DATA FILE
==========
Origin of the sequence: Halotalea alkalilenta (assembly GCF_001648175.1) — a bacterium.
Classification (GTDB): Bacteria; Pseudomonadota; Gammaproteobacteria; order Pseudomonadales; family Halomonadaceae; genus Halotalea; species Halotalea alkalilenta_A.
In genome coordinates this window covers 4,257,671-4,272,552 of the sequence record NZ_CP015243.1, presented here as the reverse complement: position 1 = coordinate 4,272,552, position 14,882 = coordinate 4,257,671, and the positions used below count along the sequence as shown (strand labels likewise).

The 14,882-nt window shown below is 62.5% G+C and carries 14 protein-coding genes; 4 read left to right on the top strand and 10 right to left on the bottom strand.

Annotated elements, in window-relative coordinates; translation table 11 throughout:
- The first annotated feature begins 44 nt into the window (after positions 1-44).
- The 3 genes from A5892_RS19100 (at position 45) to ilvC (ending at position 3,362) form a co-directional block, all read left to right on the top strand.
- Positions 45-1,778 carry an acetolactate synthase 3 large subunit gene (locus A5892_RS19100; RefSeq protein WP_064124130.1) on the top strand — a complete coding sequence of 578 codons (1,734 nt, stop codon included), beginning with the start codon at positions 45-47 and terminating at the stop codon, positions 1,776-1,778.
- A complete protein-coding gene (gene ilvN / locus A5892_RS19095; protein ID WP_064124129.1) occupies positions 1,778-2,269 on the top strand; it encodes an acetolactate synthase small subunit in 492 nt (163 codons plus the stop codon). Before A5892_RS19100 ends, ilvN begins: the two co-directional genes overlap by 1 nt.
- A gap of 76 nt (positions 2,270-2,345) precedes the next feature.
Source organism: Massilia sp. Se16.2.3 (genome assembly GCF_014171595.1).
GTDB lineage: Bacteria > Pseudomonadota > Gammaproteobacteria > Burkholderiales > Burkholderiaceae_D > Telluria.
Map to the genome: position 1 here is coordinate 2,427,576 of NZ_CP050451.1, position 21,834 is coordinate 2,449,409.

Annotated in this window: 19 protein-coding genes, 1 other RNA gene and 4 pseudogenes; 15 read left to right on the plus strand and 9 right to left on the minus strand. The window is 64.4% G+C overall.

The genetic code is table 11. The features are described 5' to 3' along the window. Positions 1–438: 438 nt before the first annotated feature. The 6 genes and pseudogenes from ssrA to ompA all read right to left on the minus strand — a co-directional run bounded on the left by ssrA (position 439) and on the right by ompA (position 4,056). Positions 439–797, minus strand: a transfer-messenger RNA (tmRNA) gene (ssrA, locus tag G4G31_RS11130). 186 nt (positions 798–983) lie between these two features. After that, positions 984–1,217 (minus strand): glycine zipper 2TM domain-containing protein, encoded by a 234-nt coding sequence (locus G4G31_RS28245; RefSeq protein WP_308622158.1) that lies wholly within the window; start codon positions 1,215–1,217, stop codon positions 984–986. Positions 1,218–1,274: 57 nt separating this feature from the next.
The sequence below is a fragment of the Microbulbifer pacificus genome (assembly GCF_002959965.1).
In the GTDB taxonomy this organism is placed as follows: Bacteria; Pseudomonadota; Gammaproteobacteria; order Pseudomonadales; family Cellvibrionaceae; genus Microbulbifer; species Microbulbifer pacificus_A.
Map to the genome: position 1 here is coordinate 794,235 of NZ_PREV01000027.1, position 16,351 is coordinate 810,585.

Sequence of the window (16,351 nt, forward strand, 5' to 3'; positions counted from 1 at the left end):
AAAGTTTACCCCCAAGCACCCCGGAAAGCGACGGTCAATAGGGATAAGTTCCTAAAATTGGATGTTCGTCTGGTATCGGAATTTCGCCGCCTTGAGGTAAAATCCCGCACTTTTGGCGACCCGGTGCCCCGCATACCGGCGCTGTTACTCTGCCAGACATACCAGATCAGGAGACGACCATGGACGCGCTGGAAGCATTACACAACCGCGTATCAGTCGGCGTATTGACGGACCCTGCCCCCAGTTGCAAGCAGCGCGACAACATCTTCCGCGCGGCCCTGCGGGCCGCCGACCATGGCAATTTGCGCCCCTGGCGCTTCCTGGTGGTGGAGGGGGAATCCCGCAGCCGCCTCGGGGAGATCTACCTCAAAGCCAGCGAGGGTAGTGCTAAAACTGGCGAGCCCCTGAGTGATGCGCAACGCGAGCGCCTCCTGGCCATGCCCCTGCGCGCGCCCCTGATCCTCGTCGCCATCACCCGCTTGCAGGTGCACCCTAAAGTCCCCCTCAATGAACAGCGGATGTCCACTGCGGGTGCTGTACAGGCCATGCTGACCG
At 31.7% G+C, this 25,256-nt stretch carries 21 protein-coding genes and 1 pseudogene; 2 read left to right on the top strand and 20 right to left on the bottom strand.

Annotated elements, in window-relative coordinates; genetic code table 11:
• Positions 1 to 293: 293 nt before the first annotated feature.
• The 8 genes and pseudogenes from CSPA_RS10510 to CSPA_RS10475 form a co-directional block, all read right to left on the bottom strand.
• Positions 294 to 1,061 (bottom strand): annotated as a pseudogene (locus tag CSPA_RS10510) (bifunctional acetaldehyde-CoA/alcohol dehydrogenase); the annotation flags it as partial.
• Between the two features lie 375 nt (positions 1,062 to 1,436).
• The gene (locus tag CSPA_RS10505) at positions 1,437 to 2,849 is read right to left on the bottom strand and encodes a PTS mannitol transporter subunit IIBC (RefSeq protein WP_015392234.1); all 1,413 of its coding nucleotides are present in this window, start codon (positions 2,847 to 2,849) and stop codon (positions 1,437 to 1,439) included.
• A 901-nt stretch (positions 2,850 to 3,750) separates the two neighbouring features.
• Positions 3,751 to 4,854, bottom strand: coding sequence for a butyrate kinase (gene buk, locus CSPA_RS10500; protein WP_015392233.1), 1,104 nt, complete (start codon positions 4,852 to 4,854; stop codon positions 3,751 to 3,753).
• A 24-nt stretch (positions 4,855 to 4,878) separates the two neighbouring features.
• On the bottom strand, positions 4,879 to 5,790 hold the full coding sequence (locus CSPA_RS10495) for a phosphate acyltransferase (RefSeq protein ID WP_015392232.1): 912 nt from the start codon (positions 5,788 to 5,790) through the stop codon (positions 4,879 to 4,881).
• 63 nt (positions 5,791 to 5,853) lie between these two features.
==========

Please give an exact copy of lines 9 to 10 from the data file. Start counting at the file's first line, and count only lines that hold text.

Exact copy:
- A complete protein-coding gene (gene ilvN / locus A5892_RS19095; protein ID WP_064124129.1) occupies positions 1,778-2,269 on the top strand; it encodes an acetolactate synthase small subunit in 492 nt (163 codons plus the stop codon). Before A5892_RS19100 ends, ilvN begins: the two co-directional genes overlap by 1 nt.
- A gap of 76 nt (positions 2,270-2,345) precedes the next feature.